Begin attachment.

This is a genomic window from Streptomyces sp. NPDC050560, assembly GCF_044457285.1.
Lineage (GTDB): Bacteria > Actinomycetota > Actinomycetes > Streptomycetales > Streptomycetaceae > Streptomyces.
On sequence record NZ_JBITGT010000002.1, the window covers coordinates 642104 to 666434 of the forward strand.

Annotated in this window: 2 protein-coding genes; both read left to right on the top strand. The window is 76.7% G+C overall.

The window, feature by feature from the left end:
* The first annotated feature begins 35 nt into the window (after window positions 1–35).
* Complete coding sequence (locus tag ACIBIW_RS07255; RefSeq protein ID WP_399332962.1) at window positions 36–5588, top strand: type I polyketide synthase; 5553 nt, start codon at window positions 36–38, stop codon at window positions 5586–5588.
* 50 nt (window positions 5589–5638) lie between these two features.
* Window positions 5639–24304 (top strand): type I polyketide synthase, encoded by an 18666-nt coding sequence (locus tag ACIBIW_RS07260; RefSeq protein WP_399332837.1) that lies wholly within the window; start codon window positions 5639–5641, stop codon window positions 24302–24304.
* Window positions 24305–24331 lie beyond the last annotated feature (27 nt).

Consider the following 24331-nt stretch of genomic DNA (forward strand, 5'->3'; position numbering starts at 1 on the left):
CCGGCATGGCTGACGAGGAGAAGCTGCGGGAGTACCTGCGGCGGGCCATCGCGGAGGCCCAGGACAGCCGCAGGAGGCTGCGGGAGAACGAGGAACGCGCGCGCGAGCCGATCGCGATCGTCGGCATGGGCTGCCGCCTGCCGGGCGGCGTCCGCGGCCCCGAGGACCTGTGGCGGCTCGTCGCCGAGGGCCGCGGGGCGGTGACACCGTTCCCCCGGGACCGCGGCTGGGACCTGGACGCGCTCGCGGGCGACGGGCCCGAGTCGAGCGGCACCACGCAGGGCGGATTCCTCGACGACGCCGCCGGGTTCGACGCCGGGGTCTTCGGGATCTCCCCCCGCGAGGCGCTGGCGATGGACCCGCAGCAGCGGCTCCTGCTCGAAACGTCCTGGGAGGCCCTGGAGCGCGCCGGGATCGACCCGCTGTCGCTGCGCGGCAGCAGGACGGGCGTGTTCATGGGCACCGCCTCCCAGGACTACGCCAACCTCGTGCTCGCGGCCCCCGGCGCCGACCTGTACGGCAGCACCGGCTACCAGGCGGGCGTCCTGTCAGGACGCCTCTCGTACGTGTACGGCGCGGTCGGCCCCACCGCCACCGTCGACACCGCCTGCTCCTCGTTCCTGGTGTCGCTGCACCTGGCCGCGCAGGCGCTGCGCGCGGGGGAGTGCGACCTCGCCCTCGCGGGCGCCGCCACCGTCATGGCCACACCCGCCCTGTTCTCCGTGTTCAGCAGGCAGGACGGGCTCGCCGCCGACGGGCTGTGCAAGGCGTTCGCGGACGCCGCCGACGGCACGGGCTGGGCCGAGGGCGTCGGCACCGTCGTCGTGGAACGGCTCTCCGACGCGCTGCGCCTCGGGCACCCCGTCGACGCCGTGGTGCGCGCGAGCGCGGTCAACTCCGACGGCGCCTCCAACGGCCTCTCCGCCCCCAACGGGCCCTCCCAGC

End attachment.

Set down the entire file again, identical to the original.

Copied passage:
This is a genomic window from Streptomyces sp. NPDC050560, assembly GCF_044457285.1.
Lineage (GTDB): Bacteria > Actinomycetota > Actinomycetes > Streptomycetales > Streptomycetaceae > Streptomyces.
On sequence record NZ_JBITGT010000002.1, the window covers coordinates 642104 to 666434 of the forward strand.

Annotated in this window: 2 protein-coding genes; both read left to right on the top strand. The window is 76.7% G+C overall.

The window, feature by feature from the left end:
* The first annotated feature begins 35 nt into the window (after window positions 1–35).
* Complete coding sequence (locus tag ACIBIW_RS07255; RefSeq protein ID WP_399332962.1) at window positions 36–5588, top strand: type I polyketide synthase; 5553 nt, start codon at window positions 36–38, stop codon at window positions 5586–5588.
* 50 nt (window positions 5589–5638) lie between these two features.
* Window positions 5639–24304 (top strand): type I polyketide synthase, encoded by an 18666-nt coding sequence (locus tag ACIBIW_RS07260; RefSeq protein WP_399332837.1) that lies wholly within the window; start codon window positions 5639–5641, stop codon window positions 24302–24304.
* Window positions 24305–24331 lie beyond the last annotated feature (27 nt).

Consider the following 24331-nt stretch of genomic DNA (forward strand, 5'->3'; position numbering starts at 1 on the left):
CCGGCATGGCTGACGAGGAGAAGCTGCGGGAGTACCTGCGGCGGGCCATCGCGGAGGCCCAGGACAGCCGCAGGAGGCTGCGGGAGAACGAGGAACGCGCGCGCGAGCCGATCGCGATCGTCGGCATGGGCTGCCGCCTGCCGGGCGGCGTCCGCGGCCCCGAGGACCTGTGGCGGCTCGTCGCCGAGGGCCGCGGGGCGGTGACACCGTTCCCCCGGGACCGCGGCTGGGACCTGGACGCGCTCGCGGGCGACGGGCCCGAGTCGAGCGGCACCACGCAGGGCGGATTCCTCGACGACGCCGCCGGGTTCGACGCCGGGGTCTTCGGGATCTCCCCCCGCGAGGCGCTGGCGATGGACCCGCAGCAGCGGCTCCTGCTCGAAACGTCCTGGGAGGCCCTGGAGCGCGCCGGGATCGACCCGCTGTCGCTGCGCGGCAGCAGGACGGGCGTGTTCATGGGCACCGCCTCCCAGGACTACGCCAACCTCGTGCTCGCGGCCCCCGGCGCCGACCTGTACGGCAGCACCGGCTACCAGGCGGGCGTCCTGTCAGGACGCCTCTCGTACGTGTACGGCGCGGTCGGCCCCACCGCCACCGTCGACACCGCCTGCTCCTCGTTCCTGGTGTCGCTGCACCTGGCCGCGCAGGCGCTGCGCGCGGGGGAGTGCGACCTCGCCCTCGCGGGCGCCGCCACCGTCATGGCCACACCCGCCCTGTTCTCCGTGTTCAGCAGGCAGGACGGGCTCGCCGCCGACGGGCTGTGCAAGGCGTTCGCGGACGCCGCCGACGGCACGGGCTGGGCCGAGGGCGTCGGCACCGTCGTCGTGGAACGGCTCTCCGACGCGCTGCGCCTCGGGCACCCCGTCGACGCCGTGGTGCGCGCGAGCGCGGTCAACTCCGACGGCGCCTCCAACGGCCTCTCCGCCCCCAACGGGCCCTCCCAGC